You’ve probably been hearing about the advantages of payroll cards, those debit cards onto which you can pre-load employees’ wages each pay period.

Both the banks and industry groups like the American Payroll Association (APA) have been pushing payroll cards as a cheap, electronic way for employers to pay employees, especially those who can’t receive direct deposits because they lack bank accounts. These groups also argue that the cards help such employees steer clear of the high fees that check-cashing establishments usually charge.

These arguments are persuading increasing numbers of employers to go the payroll-card route. According to a 2011 survey by the Federal Deposit Insurance Co., about 4 million U.S. households have someone receiving their wages that way.

But the bright picture painted by the industry doesn’t tell the whole story.

The dark side
A high-profile employee lawsuit is casting light on the other side of the picture, which may not be pretty, especially for the low-paid employees who are the usual target audience for payroll cards.

An employee of a McDonald’s franchiser in northeastern Pennsylvania has sued the fast-food operator, claiming she was obliged to receive her pay through a payroll card, and then had to pay $1.50 every time she tried to access her money at ATMs.

The card allowed for free withdrawal at JPMorgan Chase ATMs, but the employee, Natalie Gunshannon, said there weren’t any branches of that bank near her home.

Now the McDonald’s franchiser has changed its position to allow employees to receive their pay by check, direct deposit, or payroll card. But Ms. Gunshannon is maintaining her lawsuit, claiming the employer should have been doing that all along.

Different state regs
According to the APA, Pennsylvania is one of 18 states where employers must ask employees’ permission before enrolling them in an electronic wage payment program like payroll cards or direct deposit.

In 25 states, all-electronic wage payment is allowed across the board, while in the other seven states either the situation isn’t clear-cut or only partial electronic payment is allowed.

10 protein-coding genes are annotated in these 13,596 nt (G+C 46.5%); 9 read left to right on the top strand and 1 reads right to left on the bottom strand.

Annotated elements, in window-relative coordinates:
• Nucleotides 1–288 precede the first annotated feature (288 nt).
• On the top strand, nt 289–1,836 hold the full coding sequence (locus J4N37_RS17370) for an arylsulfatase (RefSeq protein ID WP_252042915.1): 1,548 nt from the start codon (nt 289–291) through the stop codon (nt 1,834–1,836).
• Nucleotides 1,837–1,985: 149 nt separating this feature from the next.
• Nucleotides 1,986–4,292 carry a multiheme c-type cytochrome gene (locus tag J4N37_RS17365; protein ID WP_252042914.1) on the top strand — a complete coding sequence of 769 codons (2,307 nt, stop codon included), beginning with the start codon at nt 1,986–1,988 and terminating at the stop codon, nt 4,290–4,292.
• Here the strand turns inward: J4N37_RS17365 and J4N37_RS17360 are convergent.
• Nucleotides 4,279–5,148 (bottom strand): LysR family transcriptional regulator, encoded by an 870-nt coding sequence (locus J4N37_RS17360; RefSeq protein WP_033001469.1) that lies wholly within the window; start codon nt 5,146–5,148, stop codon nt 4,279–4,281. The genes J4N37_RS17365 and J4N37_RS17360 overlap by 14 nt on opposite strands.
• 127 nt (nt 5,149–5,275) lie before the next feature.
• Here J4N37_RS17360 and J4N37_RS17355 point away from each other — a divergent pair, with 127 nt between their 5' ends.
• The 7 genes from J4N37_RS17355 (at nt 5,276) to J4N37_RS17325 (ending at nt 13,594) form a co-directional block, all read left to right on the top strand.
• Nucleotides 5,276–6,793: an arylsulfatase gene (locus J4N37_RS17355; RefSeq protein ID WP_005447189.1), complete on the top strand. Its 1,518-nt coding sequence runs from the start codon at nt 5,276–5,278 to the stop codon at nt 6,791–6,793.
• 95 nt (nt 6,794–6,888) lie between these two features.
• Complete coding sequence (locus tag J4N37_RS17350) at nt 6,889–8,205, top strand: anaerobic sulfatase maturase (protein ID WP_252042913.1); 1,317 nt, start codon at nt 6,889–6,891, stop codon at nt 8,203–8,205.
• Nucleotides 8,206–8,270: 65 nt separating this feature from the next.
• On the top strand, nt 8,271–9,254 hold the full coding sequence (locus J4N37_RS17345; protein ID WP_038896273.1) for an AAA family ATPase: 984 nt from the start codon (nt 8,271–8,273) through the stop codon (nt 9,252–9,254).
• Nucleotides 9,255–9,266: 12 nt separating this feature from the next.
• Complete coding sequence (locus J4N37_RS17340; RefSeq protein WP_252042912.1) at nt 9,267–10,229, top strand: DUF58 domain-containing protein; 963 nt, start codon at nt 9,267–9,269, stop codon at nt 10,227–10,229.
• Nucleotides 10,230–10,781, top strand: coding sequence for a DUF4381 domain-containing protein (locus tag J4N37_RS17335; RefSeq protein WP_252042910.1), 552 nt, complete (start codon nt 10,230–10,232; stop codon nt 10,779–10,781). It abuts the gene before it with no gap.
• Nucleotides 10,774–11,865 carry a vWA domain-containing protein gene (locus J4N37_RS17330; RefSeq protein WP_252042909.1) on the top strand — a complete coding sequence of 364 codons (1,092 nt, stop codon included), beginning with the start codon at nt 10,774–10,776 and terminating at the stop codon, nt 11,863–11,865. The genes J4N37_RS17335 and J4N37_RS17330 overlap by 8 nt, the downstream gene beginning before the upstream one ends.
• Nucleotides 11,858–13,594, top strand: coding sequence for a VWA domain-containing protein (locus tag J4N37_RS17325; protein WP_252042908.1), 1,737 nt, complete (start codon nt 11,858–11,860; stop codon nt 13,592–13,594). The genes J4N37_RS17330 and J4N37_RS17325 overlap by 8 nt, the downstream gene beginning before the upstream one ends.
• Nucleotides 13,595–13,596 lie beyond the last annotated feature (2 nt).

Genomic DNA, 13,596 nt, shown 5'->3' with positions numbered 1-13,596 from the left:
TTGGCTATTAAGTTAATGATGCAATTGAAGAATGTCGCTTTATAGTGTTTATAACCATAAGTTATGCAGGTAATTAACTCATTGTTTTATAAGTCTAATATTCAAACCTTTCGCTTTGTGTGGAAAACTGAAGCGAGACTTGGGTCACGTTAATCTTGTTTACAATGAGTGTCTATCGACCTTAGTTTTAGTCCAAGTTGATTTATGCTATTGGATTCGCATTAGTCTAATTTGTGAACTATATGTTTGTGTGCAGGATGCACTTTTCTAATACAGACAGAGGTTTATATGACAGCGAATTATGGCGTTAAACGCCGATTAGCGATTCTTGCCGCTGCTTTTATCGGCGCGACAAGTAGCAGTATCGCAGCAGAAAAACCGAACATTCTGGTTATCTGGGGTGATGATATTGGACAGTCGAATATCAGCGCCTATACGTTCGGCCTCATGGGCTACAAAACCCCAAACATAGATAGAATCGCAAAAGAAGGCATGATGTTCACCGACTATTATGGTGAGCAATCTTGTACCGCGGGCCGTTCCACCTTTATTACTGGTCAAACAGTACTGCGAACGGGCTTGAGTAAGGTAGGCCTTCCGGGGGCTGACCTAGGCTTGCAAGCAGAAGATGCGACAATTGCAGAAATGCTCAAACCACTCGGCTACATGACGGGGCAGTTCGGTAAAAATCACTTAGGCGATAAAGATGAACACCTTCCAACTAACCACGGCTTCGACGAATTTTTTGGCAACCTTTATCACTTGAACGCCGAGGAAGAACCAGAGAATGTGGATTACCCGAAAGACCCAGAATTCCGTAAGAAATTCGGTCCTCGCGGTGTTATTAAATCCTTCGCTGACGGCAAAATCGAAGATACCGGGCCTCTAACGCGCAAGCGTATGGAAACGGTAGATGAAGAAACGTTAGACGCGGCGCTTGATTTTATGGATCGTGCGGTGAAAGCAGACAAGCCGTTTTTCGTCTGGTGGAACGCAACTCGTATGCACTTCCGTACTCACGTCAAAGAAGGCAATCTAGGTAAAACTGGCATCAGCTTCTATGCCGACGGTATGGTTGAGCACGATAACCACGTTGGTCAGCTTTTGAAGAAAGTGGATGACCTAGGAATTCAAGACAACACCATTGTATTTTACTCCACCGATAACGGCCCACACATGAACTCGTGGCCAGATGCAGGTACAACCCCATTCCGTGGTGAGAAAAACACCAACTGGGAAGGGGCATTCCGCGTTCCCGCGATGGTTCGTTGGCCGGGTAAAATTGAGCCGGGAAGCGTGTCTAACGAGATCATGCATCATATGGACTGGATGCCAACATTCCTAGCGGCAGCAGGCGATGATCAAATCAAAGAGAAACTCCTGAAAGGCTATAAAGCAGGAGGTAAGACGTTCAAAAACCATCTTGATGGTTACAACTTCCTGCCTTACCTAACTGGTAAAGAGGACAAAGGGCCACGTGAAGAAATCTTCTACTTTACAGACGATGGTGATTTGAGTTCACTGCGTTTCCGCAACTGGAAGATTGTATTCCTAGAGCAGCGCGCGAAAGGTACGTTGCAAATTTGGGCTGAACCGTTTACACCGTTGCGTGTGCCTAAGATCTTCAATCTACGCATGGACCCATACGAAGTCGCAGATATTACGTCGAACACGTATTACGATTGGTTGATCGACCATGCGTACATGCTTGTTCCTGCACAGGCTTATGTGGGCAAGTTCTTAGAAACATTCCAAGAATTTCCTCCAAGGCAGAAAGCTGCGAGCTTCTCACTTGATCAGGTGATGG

Obviously this state of affairs creates a complicated tableau for employers, especially those that have multi-state operations.

And a muddled regulatory picture isn’t the only consideration with payroll cards. Employers who want to be fair to their employees may hesitate once they know about the fees their employees are sometimes charged to access their pay.

According to The New York Times, one card provider — the Times didn’t say which — charges $1.75 to make a withdrawal from most ATMs, $6 to replace a card and $7 inactivity fees for some cardholders who don’t use their cards.

The Times quoted a McDonald’s employee in Milwaukee, Devonte Yates, as saying he pays $40-$50 a month in fees associated with his JPMorgan Chase payroll card. Mr. Yates makes $7.25 per hour.

Minimum wage issues?
For low-paid employees, it’s even possible that once payroll card fees are taken into account, their wages may fall below minimum wage thresholds.

So with all these potential problems in mind, if you’re thinking about adopting the payroll-card method of paying employees, you may want to do the following:

    1) Make payroll cards voluntary. Even if your state allows you to impose such methods of payment, is it worth it in terms of fairness, equity and employee morale?

    2) Communicate real benefits. Before going ahead with a payroll-card program, take the time to calculate what the average bank-account-less employee forks over per pay period to cash payroll checks with check-cashing agencies. The Times quoted a Citibank spokesperson as estimating check-cashing fees at 3%. Let employees know that the program will save them these costs.

    3) Monitor card fees. The provider you’re considering may give you an overly rosy view of the fees employees will or won’t be charged. Look carefully at the schedule of fees beforehand, and take employee complaints about excessive fees seriously once you implement a payroll-card program. If employees are paying heavy fees on their cards, it undermines your claim to be saving them money compared with check cashing.

    4) Be leery of bank incentives. The Times reported that one New York public employer was promised a dollar for every employee it signed up to Citibank’s payroll-card program. Arguably, such incentives may skew your business decision, which should be based on whether such a program is right for you AND your employees.

    5) Focus on compliance. Payroll card programs must comply with federal and state laws regarding consumer protection, disclosure, access to wages, access to account information, fraud protection and so forth. Your provider should be able to explain how the program it’s proposing meets these requirements.

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